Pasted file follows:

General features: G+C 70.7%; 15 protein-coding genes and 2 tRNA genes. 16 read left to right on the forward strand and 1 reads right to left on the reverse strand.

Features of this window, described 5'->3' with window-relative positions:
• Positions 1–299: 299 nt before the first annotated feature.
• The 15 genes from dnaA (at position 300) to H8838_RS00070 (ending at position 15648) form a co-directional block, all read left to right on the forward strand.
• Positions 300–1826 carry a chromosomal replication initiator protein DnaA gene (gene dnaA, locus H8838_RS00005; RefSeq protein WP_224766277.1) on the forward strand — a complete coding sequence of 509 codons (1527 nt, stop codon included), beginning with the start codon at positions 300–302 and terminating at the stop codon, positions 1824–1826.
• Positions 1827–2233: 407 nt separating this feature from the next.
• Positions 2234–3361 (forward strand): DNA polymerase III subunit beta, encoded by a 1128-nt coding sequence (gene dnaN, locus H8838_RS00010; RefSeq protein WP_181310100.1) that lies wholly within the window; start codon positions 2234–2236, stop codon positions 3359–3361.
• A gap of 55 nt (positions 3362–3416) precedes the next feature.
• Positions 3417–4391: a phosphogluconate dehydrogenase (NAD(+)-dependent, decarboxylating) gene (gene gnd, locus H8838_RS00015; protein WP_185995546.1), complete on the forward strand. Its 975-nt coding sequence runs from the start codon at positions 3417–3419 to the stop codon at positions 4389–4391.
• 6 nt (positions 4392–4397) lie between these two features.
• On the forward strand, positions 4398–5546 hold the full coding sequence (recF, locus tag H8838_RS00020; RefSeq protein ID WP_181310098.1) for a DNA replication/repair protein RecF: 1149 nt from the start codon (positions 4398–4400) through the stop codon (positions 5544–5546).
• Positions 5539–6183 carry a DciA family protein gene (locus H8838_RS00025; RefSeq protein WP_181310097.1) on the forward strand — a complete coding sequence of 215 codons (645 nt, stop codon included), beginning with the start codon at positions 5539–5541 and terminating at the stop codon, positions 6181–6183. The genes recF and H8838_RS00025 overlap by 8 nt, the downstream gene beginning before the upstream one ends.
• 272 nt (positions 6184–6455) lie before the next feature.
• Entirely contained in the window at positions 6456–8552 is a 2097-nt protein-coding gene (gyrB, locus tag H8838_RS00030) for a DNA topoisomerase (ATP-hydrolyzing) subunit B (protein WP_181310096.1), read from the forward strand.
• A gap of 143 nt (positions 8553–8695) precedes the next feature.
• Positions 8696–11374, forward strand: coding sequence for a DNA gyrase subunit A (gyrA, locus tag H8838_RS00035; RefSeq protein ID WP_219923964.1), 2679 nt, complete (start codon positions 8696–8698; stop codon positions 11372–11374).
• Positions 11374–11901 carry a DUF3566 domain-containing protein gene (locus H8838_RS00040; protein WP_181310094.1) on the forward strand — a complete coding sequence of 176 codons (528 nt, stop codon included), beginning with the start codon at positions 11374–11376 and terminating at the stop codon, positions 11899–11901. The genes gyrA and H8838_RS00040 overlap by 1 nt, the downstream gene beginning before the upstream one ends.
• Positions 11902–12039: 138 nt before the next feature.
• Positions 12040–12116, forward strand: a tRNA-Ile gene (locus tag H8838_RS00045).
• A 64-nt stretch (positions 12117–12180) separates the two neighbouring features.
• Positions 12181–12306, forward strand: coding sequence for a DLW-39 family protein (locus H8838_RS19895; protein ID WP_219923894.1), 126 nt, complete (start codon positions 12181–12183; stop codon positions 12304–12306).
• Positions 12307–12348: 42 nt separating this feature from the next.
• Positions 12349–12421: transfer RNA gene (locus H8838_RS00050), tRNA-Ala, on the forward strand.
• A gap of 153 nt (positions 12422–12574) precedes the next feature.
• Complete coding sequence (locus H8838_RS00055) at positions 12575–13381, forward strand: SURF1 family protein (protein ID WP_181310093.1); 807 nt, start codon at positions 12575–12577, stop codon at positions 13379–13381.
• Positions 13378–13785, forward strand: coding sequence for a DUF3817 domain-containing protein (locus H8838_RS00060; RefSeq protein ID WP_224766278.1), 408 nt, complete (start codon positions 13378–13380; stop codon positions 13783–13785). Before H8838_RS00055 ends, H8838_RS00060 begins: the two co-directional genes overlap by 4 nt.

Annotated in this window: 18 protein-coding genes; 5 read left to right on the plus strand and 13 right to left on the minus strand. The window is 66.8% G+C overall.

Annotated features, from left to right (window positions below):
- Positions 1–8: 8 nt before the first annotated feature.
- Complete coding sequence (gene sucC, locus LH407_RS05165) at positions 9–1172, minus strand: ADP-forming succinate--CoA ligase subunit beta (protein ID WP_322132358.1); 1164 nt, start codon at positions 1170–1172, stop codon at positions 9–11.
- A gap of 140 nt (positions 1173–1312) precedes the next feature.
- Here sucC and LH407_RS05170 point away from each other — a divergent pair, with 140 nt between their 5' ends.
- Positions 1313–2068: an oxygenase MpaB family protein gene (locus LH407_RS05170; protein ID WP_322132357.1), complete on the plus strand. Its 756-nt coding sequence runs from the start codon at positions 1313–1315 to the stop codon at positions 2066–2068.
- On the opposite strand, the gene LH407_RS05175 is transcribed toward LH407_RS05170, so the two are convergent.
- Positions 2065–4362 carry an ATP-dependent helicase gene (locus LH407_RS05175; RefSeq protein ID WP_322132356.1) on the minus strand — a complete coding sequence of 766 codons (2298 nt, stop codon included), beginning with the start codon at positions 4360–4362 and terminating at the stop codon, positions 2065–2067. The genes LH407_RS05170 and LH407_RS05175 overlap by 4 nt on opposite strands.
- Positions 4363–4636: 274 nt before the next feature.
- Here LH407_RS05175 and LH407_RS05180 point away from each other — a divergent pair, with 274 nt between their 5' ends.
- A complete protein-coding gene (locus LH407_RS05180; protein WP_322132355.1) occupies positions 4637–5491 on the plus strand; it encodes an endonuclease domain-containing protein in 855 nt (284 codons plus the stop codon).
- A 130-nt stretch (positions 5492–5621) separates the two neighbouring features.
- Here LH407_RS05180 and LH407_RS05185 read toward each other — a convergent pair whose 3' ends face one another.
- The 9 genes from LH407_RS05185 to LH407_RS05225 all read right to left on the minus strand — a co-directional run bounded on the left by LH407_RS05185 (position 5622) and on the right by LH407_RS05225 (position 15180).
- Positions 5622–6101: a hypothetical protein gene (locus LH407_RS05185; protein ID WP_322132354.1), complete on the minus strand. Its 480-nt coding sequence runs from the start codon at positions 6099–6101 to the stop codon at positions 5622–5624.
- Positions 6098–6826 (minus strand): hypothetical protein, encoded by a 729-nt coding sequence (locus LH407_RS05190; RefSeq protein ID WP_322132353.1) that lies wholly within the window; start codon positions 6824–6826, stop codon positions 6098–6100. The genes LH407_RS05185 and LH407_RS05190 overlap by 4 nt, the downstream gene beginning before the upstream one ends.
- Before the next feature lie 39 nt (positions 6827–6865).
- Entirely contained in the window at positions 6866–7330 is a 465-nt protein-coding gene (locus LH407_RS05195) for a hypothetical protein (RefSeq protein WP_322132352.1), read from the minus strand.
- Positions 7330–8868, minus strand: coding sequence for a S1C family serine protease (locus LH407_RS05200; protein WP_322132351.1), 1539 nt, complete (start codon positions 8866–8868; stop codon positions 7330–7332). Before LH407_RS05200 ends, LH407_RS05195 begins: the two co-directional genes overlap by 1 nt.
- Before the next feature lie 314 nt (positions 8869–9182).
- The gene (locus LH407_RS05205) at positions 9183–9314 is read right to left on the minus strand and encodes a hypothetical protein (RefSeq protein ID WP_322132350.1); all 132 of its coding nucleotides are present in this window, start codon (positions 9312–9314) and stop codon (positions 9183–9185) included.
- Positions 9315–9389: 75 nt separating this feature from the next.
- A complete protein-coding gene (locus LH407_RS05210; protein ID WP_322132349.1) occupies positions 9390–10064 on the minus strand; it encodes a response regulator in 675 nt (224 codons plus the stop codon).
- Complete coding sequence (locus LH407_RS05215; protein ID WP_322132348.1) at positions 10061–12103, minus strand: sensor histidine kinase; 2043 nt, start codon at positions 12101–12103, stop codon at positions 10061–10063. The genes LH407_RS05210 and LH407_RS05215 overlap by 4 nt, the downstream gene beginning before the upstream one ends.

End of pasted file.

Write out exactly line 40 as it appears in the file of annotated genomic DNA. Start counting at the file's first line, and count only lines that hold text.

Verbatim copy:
- Here LH407_RS05180 and LH407_RS05185 read toward each other — a convergent pair whose 3' ends face one another.